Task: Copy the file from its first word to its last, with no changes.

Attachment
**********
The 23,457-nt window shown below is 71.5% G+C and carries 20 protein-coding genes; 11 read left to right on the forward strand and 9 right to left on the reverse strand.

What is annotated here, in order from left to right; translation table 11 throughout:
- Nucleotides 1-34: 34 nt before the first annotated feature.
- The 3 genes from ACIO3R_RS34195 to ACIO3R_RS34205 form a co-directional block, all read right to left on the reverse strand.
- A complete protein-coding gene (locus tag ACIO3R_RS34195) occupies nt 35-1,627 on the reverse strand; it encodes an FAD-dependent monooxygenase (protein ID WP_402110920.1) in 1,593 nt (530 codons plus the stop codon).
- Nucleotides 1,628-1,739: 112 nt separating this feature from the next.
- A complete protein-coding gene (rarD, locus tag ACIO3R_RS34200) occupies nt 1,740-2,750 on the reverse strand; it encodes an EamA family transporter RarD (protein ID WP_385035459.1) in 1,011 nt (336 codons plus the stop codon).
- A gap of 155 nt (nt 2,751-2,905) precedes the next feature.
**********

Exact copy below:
The 23,457-nt window shown below is 71.5% G+C and carries 20 protein-coding genes; 11 read left to right on the forward strand and 9 right to left on the reverse strand.

What is annotated here, in order from left to right; translation table 11 throughout:
- Nucleotides 1-34: 34 nt before the first annotated feature.
- The 3 genes from ACIO3R_RS34195 to ACIO3R_RS34205 form a co-directional block, all read right to left on the reverse strand.
- A complete protein-coding gene (locus tag ACIO3R_RS34195) occupies nt 35-1,627 on the reverse strand; it encodes an FAD-dependent monooxygenase (protein ID WP_402110920.1) in 1,593 nt (530 codons plus the stop codon).
- Nucleotides 1,628-1,739: 112 nt separating this feature from the next.
- A complete protein-coding gene (rarD, locus tag ACIO3R_RS34200) occupies nt 1,740-2,750 on the reverse strand; it encodes an EamA family transporter RarD (protein ID WP_385035459.1) in 1,011 nt (336 codons plus the stop codon).
- A gap of 155 nt (nt 2,751-2,905) precedes the next feature.